Of the 10 103 women, 9900 were included in the current analysis. Participants meeting the following criteria were excluded: incomplete data on hypertension (n=45) or depressive disorders (n=141) or anxiety disorders (n=116). All participants provided written informed consent.

Assessment of hypertension

Hypertension was defined as participants’ self-report of having been diagnosed with hypertension by a doctor and/or currently taking antihypertensive medications.

Assessment of depressive and anxiety disorders

The Chinese version of the Patient Health Questionnaire-9 (PHQ-9) was used to assess depressive disorders,22 which has been proven to have adequate validity and reliability.23 Participants were required to rate each of the nine disorders from 0 (not at all) to 3 (nearly every day) within the past 14 days, with a total score of 0–27. Based on the sum of the PHQ-9 scores, participants were classified as having depressive disorders (PHQ-9 score ≥5) or no depressive disorders (PHQ-9 score <5).24 The Cronbach’s α of the PHQ-9 in this study was 0.86.

Anxiety disorders were examined using the Chinese version of the Generalized Anxiety Disorder-7 (GAD-7), consisting of seven questions, during the last 14 days, with a total score of 0–21.25 Participants were classified as having anxiety disorders (GAD-7 score ≥5) or no anxiety disorders (GAD-7 score <5) according to the sum of the GAD-7 scores.26 The Cronbach’s α of the GAD-7 in this study was 0.87.

Assessment of covariates

Covariates for this study included age (continuous), place of residence (urban or rural), education (high school and below, college or graduate school), employment status (employed, unemployed or retired), marital status (married, single/divorced/widowed), average monthly household income (<¥3000 or ≥¥3000), drinking (yes or no), smoking (not current smoker, current smoker), physical activity (yes or no), body mass index (BMI; <18.5, 18.5–23.9, 24–27.9, ≥28 kg/m2), diabetes (yes or no) and dyslipidaemia (yes or no). BMI was calculated as the weight in kilograms divided by the square of height in metres, and classified into four groups according to Chinese standards: underweight (BMI <18.5 kg/m2), normal weight (18.5 kg/m2 ≤ BMI <24 kg/m2), overweight (24 kg/m2 ≤ BMI <28 kg/m2) and obese (BMI ≥28 kg/m2).27 Data on diabetes and dyslipidaemia was obtained according to previous diagnosis reported by the participants.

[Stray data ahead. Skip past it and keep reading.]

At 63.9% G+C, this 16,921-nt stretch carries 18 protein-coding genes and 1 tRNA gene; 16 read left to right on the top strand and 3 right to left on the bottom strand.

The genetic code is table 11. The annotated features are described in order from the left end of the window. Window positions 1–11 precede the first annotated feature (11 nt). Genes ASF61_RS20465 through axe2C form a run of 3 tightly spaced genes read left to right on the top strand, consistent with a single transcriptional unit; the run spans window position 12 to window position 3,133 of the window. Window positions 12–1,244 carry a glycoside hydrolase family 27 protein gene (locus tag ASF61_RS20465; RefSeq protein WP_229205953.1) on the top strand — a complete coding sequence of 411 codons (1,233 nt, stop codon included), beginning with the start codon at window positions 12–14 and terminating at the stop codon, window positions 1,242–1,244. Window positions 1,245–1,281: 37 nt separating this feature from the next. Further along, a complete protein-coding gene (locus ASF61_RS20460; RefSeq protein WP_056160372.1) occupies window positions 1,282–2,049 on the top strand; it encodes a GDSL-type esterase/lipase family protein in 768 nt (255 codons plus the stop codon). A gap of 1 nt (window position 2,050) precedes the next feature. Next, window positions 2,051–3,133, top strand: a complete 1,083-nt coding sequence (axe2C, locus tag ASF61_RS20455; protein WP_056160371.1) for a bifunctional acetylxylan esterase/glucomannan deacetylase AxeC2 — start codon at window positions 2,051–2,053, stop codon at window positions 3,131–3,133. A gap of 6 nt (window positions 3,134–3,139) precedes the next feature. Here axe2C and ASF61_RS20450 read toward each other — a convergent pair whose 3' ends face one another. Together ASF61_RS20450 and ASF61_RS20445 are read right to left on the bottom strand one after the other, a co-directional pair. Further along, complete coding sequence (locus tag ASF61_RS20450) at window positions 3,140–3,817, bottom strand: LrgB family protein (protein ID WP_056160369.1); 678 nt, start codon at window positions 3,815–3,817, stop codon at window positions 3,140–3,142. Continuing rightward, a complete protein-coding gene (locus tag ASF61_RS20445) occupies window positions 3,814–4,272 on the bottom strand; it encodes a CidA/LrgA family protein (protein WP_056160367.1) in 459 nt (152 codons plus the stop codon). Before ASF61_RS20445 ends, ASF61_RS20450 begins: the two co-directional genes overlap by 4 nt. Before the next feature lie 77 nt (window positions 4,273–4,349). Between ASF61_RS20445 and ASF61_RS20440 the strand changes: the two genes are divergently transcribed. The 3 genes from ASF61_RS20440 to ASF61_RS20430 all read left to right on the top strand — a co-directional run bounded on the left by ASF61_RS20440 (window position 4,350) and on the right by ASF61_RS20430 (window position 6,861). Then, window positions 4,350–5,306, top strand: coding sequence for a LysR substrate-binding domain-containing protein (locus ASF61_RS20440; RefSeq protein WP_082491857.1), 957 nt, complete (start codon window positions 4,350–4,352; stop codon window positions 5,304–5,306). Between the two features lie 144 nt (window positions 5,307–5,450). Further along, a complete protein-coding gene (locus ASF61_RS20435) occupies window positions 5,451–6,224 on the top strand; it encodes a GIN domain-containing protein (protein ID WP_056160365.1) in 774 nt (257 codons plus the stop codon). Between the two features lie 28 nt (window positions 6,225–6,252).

Statistical analysis

Characteristics were presented as numbers and percentages for categorical variables, and χ2 tests were conducted for comparison between participants with hypertension and without hypertension. Non-normally distributed variables were described as median and IQR, and were examined between the hypertension and non-hypertension groups using Mann-Whitney U test. First, univariate logistic regression models were performed to calculate the OR and the 95% CI of hypertension and the odds of anxiety and depressive disorders. In addition, multivariable logistic regression models were conducted to estimate the association of hypertension with the odds of anxiety and depressive disorders, adjusting for age, place of residence, education, employment status, marital status, average monthly household income, drinking, smoking, physical activity, BMI, diabetes and dyslipidaemia. Stratified analyses were carried out according to place of residence (urban or rural), education (high school and below, college or graduate school) and average monthly household income (<¥3000 or ≥¥3000). Analyses were conducted in SAS V.9.4 software. P values are two-sided, with p<0.05 regarded as statistically significant.